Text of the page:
Women, who remain fat for more than decades dramatically raise their risk of getting cancer, a leading scientist has warned. The heavier they are also increases the chance of deadly forms of the disease, data revealed.
On average, every ten years of being overweight upped the odds of cancer by 7 per cent, but for women who were severely obese, the risk of breast cancer rose by 8 per cent every decade – and womb cancer by 37 per cent.
Excess weight is thought to feed at least ten types of cancer, including breast, womb, bowel, pancreatic and kidney tumours.
And British women are among the fattest in Europe, with almost 60 per cent of English females overweight or obese.
Despite advances in medicine, cancer rates are increasing and the disease claims more than 160,000 lives a year in the UK alone.
Melina Arnold, of the International Agency for Cancer Research in Lyon, France, said it is important women are aware that the disease may be fuelled by obesity.
And given that once weight is put on, it is hard to lose, it may be particularly important for young women to watch their waistline.
World Health Organisation researcher Dr Arnold, who worked with US colleagues, analysed data on almost 75,000 post-menopausal American women whose health was tracked for around 12 years.
The women were weighed and measured several times during the study – and also provided their measurements from when they were 18, 35 and 50 years old.
Some 40 per cent of the women had always been slim.
This left 60 per cent who had been overweight at some point in their lives – and almost half of these had been obese.
Some 6,300 of the women were diagnosed with cancer. And the longer they had been overweight, the higher their odds of the disease.
The figures for endometrial cancer, which affects the lining of the womb, were particularly striking. The odds of the disease rose by 17 per cent, on average, for every decade a woman was overweight.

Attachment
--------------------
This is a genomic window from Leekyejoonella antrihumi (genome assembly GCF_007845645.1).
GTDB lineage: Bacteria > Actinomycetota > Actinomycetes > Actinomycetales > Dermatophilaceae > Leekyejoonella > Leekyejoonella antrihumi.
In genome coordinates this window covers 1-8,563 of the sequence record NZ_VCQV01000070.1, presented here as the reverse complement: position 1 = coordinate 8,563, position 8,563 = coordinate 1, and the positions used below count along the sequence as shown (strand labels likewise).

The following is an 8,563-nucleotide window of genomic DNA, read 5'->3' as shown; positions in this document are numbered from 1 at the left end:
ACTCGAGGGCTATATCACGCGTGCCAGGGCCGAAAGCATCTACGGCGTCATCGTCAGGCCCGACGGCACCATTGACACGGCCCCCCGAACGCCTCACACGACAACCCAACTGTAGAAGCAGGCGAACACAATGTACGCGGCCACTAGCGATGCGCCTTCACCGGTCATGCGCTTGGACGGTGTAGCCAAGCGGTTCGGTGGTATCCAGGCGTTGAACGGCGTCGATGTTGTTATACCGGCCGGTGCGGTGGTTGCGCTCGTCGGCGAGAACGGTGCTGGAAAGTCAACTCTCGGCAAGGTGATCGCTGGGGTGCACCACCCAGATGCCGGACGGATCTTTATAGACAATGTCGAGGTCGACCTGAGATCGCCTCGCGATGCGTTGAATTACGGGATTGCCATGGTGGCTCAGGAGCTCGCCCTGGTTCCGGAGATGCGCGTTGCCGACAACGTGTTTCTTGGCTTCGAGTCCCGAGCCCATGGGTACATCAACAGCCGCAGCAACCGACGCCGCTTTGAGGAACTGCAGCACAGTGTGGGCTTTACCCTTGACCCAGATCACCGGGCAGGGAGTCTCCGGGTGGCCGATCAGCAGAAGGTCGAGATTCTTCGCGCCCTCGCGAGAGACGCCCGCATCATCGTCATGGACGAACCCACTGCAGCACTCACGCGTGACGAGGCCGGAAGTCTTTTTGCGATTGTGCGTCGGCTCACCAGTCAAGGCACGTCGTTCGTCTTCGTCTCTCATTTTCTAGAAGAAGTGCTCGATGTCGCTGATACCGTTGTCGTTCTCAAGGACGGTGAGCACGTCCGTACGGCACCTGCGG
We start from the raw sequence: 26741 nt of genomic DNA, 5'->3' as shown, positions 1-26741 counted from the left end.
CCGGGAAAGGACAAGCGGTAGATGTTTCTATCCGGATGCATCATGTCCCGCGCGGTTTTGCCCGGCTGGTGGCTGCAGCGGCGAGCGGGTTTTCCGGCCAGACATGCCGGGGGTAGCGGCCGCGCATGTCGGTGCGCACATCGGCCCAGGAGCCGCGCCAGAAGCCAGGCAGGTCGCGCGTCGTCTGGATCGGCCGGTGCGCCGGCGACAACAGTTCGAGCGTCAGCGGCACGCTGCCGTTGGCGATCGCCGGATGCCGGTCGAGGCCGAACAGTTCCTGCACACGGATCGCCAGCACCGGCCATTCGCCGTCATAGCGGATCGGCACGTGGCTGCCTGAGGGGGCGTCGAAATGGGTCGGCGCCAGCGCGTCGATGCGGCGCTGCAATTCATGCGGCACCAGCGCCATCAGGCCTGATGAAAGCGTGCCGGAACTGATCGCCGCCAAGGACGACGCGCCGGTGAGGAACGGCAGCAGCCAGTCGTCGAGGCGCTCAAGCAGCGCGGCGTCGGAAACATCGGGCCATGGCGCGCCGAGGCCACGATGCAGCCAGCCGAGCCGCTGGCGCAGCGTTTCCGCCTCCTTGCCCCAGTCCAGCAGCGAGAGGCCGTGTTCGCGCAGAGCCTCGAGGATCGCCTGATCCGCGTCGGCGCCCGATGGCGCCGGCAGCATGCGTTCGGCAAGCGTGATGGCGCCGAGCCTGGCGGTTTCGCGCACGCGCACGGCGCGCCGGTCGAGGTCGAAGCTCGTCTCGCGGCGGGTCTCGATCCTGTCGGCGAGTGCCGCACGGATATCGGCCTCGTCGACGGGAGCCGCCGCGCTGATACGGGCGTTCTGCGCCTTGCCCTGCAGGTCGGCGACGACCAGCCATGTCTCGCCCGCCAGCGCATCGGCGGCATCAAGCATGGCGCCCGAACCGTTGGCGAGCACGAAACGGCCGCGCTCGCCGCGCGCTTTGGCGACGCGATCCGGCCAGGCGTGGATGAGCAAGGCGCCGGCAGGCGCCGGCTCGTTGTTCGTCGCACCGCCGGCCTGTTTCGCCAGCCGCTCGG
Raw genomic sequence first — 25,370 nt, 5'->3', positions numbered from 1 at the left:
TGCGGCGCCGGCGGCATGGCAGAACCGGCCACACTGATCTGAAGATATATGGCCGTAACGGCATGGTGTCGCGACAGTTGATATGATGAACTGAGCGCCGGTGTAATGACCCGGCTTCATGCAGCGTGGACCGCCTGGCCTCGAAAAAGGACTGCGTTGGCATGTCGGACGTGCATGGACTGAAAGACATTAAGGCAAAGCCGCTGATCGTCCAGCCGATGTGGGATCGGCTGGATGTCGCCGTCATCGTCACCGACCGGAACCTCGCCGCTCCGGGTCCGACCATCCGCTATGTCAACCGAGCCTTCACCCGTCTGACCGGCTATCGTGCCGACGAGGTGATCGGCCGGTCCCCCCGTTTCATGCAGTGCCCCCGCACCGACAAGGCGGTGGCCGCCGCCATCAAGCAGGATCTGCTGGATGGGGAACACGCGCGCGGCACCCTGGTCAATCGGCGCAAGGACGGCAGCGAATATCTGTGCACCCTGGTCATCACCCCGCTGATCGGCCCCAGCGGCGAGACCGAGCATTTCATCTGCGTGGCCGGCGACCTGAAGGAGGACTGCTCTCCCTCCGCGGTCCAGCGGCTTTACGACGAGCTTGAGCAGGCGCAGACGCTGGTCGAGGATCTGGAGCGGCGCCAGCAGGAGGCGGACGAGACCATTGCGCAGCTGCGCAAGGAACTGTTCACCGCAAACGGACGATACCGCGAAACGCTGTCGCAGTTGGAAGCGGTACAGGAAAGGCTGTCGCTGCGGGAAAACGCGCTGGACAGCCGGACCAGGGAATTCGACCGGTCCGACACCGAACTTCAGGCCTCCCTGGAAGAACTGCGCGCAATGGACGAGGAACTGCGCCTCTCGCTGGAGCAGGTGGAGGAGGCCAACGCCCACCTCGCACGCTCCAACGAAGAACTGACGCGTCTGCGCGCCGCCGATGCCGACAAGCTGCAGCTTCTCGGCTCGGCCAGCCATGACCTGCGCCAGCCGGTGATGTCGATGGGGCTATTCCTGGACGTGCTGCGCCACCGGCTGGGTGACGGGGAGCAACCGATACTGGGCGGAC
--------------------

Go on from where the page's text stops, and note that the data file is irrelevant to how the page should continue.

But for a severely obese woman, the risk increased by 37 per cent. BMI is a measurement of weight related to height. Below 25 is healthy, between 25 and 29.9 overweight, and 30-plus obese.
A 5ft 3in woman who weighs 9 stone, has healthy BMI of 22.3. But at 11 stone, her BMI is 27.3 and she is overweight.
If her weight creeps up to 12 and a half stone, her BMI goes into the obese range at 31. At 14 stone, she would have a BMI of 35 and classed as severely obese.
It is thought hormones released by fat in the body feed tumours. The immune system may also release harmful chemicals and DNA may be damaged more, raising the odds of cancer. Writing in the journal PLOS Medicine, Dr Arnold said it is important that women are aware of the link.
She said: ‘If we can prevent overweight and obesity from early on and promote maintaining a healthy weight, this would probably be a good strategy to reduce the prevalence of overweight and increase health.’
Fiona Osgun, of charity Cancer Research UK, said: 'This study is a good start, but it’s difficult to unpick how changes in a person’s weight over time might affect their cancer risk, so we still need more research to be sure. Obesity is the single biggest preventable cause of cancer after smoking, and is linked to ten different types. This study only studied women but we know from other research that keeping a healthy weight can help reduce men’s risk of the disease too.’